Posts Tagged With: yielding to God

Show me the Money, pt. 2

I ended my previous post with these words:

Don’t get me wrong, I’m not ignoring the need for money in either the personal life of the pastor or the corporate life of the church. That would be foolish. Nor am I suggesting that the calling to pastoral ministry carries with it an implied vow of poverty. That would be irresponsible. I am simply stating that we have to know that we can trust God to provide for our needs and not make money the dominant, focal and defining point of our life and ministry.

There are a couple of significant benefits I have learned from settling this money business with God up front.

First, you will not be afraid of people. If you think that keeping your ministry’s “paying customers” happy is the requirement for financial stability, you may find yourself being guilty of the sin of partiality. You may begin to look at people financially (What can they give?) rather than spiritually (What do they need?). James warned against this sin: “My brethren, do not hold your faith in our glorious Lord Jesus Christ with an attitude of personal favoritism. For if a man comes into your assembly with a gold ring and dressed in fine clothes, and there also comes in a poor man in dirty clothes, and you pay special attention to the one who is wearing the fine clothes, and say, “You sit here in a good place,” and you say to the poor man, “You stand over there, or sit down by my footstool” (vv. 1-3). But when you know that regardless of who writes the check, it is the Lord that pays your salary and your bills, it will reduce your reduce your temptation to compromise truth or cater to givers to keep them happy.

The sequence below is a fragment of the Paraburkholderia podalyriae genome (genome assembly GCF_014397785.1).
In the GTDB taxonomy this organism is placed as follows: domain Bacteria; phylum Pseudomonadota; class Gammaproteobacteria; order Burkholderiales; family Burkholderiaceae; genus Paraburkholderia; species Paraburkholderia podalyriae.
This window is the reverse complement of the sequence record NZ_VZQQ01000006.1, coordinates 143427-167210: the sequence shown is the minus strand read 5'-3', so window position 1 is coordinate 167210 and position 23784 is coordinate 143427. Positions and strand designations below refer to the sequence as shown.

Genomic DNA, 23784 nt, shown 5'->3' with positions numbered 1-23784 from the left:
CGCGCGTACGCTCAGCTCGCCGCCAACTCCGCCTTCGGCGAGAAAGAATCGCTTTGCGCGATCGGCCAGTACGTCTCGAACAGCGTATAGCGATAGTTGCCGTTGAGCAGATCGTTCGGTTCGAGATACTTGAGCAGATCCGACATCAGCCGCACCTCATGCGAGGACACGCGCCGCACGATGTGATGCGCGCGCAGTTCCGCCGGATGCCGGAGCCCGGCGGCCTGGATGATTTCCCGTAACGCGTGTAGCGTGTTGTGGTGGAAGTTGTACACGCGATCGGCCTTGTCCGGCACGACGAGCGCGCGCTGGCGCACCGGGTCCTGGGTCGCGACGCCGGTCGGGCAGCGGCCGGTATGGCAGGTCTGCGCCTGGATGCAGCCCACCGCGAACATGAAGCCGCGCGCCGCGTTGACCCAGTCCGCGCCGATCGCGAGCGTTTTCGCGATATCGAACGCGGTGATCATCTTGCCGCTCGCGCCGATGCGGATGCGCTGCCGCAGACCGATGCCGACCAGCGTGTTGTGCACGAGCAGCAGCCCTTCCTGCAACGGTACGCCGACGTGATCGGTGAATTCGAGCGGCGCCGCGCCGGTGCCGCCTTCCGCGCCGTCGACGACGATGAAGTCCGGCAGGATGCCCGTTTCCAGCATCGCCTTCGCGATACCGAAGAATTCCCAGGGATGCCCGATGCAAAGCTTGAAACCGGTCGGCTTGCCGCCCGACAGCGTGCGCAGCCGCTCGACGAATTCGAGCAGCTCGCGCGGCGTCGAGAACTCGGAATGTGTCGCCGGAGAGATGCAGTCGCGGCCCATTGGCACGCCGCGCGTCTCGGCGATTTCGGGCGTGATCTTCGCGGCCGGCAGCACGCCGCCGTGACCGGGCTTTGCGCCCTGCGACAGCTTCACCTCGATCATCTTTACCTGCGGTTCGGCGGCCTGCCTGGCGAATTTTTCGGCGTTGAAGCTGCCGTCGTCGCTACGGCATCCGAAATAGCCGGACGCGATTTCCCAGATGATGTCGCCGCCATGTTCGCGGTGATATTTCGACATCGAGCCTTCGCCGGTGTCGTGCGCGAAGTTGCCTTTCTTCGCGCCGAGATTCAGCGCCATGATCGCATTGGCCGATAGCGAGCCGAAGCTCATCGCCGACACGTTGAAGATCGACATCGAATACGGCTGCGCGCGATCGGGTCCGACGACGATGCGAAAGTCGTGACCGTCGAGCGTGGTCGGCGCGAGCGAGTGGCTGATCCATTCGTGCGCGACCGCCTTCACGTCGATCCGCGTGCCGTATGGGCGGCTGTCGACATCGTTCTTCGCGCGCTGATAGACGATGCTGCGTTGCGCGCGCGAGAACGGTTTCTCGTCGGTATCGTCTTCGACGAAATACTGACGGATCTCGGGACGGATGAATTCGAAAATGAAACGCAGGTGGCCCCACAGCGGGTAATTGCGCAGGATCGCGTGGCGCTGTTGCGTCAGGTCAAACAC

I once was at a meeting of pastors where one of the major topics of discussion was church finances. There was much lamenting about how many people gave far below their capacity to give. In the car on the way home, I asked a pastor why, if giving was such a problem in the church, it was not addressed by means of challenging people to pay tithes and offerings. The pastor told me that, quite frankly, he and most of his colleagues were afraid that if they preached about money they would anger people and thus risk losing what money those people were giving.

When you have come to a place of peace with God about the issue of money (and who controls it), people don’t scare you as much.

Second, you will not be afraid of not providing for your family. The responsibility of providing for a family can add significant stress to a pastor. Adding a wife to my faith journey added a new layer of challenge. In the early years, the challenge was for her. However, the longer we were married and then added children, I found that the challenge became for me. I took very seriously the mandate that I should protect and provide for my family. When I was flying solo, waiting on the Lord to provide, I did not have a hard time making sacrifices, but when those sacrifices were having to be made by my wife and kids, I began to struggle a bit more. I didn’t want them to go without (or with less) because I was in ministry. I wanted to be able to take care of them without the “stress” of earlier years of waiting on the Lord.